Printable CopyI FORGOT TO REMEMBER TO FORGET
No Strings Attached
The Space
Until 06 Jul 2019

Review by Helen Karakulak

“I Forgot To Remember To Forget” is a wholesome hour of theatre that explores the trials of recollection that comes with acquiring a disability. This touching collaboration is compiled of autobiographical material from cast members, highlighting the struggle of simplistic recollection that we often take for granted.

Directed and devised by Alirio Zavarce, “I Forgot To Remember To Forget” is authentic storytelling with monologues delivered by each cast member offering a touching insight into harsh realities.

All cast members are incredibly personable, which largely contributes to the enjoyable nature of the production.

Stand-out performances include Cassie Litchfield, whose bright and enthusiastic stage presence maintains expressive energy throughout. Whether it be supporting cast member Kym Mackenzie’s monologue as a breathtaking barista, or breaking out her Michael Jackson impression, Litchfield’s bubbly characterisation is a joy to watch.

Kathryn Hall shines in disjointed storytelling, capturing audience’s attention using her playful sense of humour and conveying the struggle of maintaining a line of thought amidst distractions.

Kym Mackenzie is delightful to watch as he recalls his routine and bus routes travelling to and from Glenelg to the CBD, accompanied by projections depicting a collection of numbers that could easily be confused with one another. Mackenzie’s monologue is a prime example of how “I Forgot To Remember To Forget” connects with audiences through utilising localised content.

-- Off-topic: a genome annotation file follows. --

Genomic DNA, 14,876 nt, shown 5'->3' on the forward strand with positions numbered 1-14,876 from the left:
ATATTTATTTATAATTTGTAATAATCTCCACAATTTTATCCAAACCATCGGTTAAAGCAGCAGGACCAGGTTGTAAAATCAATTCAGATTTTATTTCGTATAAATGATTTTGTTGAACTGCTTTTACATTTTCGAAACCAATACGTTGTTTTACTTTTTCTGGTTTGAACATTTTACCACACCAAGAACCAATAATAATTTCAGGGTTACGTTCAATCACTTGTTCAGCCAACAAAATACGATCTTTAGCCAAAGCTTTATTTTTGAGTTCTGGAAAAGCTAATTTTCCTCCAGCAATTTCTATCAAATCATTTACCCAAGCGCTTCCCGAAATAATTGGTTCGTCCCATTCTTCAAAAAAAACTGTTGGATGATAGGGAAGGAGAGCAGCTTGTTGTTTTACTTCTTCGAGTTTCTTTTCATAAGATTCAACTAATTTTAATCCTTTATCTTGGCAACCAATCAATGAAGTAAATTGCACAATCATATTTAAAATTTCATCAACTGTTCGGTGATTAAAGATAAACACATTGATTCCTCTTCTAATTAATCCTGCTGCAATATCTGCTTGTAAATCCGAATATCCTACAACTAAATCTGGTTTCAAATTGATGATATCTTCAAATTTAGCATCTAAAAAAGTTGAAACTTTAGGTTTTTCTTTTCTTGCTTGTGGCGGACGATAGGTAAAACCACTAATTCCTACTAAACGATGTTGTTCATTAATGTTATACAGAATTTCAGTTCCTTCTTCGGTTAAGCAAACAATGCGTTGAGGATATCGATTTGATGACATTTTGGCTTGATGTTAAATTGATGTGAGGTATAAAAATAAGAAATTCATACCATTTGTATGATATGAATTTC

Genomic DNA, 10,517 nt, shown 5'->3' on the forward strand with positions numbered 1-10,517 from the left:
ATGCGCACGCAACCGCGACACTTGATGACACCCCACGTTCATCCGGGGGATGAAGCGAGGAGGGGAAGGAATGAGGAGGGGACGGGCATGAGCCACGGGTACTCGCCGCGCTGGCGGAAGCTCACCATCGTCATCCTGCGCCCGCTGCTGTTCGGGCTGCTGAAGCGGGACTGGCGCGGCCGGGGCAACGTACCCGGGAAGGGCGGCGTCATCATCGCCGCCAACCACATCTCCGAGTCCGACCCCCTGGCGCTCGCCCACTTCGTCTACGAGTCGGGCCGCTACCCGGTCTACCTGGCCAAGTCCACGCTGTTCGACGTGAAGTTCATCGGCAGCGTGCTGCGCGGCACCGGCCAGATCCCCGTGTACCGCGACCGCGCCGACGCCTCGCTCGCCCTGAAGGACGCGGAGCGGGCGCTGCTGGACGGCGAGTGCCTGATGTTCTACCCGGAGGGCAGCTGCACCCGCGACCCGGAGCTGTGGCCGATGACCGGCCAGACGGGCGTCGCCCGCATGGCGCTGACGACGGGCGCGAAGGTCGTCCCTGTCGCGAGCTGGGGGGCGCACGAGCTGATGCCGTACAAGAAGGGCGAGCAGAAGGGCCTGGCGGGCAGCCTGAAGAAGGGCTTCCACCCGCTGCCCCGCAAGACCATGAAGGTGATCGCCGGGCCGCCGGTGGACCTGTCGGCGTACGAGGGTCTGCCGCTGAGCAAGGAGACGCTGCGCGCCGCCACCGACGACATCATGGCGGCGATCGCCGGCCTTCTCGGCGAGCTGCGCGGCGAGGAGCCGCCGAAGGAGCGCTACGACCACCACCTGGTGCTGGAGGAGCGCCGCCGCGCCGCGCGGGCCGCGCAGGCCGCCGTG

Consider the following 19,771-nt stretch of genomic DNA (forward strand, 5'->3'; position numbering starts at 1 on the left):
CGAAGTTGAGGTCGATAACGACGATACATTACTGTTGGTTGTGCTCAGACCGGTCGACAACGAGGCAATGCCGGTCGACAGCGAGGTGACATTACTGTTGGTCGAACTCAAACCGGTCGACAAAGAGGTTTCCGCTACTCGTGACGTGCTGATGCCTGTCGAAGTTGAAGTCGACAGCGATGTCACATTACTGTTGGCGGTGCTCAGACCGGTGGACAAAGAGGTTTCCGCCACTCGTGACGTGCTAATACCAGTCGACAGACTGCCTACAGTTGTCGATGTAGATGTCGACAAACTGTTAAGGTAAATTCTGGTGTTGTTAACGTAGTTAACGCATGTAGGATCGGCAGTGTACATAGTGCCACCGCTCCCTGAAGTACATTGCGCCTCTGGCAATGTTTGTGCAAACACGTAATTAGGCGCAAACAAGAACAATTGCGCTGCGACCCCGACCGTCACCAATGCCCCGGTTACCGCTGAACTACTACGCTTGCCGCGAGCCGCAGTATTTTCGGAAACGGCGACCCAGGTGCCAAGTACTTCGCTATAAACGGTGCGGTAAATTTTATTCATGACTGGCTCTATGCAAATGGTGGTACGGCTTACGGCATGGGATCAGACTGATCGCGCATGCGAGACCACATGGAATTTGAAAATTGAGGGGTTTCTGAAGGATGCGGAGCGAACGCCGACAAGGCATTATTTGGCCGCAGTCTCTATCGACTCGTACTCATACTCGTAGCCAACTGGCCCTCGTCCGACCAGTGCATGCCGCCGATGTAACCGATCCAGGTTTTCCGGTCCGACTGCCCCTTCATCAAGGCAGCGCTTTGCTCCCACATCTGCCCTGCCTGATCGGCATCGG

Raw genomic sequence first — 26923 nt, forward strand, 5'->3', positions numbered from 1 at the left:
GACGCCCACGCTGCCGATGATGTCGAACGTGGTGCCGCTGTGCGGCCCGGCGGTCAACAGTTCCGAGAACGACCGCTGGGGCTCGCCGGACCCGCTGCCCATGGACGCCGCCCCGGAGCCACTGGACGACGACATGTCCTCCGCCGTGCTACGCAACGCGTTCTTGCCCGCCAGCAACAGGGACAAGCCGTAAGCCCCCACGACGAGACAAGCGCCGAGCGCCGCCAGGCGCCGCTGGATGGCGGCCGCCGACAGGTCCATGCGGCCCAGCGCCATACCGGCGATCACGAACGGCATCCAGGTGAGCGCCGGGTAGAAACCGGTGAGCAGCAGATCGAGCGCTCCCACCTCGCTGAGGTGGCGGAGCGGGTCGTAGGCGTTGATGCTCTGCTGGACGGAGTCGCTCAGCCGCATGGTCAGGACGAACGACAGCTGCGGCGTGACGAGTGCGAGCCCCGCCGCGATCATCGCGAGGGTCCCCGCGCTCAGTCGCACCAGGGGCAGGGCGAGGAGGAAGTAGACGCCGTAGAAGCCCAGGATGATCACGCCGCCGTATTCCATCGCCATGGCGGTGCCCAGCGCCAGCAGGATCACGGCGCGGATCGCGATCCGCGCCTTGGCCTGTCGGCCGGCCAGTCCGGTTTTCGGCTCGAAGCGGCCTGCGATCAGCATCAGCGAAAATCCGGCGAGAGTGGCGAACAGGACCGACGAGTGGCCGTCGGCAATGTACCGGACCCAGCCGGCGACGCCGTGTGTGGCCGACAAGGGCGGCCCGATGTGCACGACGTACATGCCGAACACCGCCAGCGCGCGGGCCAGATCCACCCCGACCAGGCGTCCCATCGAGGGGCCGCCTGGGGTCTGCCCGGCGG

This is further explored by using an image of Adelaide at various points in time and highlighting the changes that have been made to our city. This localised perspective brings further authenticity to the production, emphasising the structure and retainment of our memories in a relatable way, using well-known landmarks.

The simplistic set by Shane Pope utilises wooden panels as a surface for projections. This acts as a blank canvas to further expose a collection of biographical images and film that provides an insight into the mind. Incorporating photographs and film made the performance that much more engaging. The collaborative projections compiled by Matt Crook and Brad Thompson gave the show a unique element of advanced storytelling that perfectly complimented without overpowering the voices of the cast. Rather, the cast innovatively didn’t just incorporate the projections, but emphasised them, holding up smaller panels to zoom in on particular parts of images that they then unpacked.

Being specific to memory, it is unsurprising that the production had a repetitive element to it, opening with the ensemble delivering the premise of the show, using the same dialogue and movement twice directly in a row, and once more towards the end of the production. Rather than come across as repetition successfully emphasising the dialogue, it viewed as dull and unnecessary, specifically when immediately repeated in the first scene.

To further express the disjointed quality of memory and difficulties had, the cast have a dance break, representative of the meticulous nature of memory, serving the purpose of conveying the struggle to remember and maintain specific steps. While ambitious and entertaining momentarily, the intention was not always clear, and at times the dancing seemed excessive and unnecessary.

Despite these elements of repetition and dance, “I Forgot To Remember To Forget” is a thoroughly enjoyable and thought-provoking production by a talented ensemble. The autobiographical elements bring authenticity to the stage and explore more than memory, but identity, leaving audiences touched by a piece of each performer.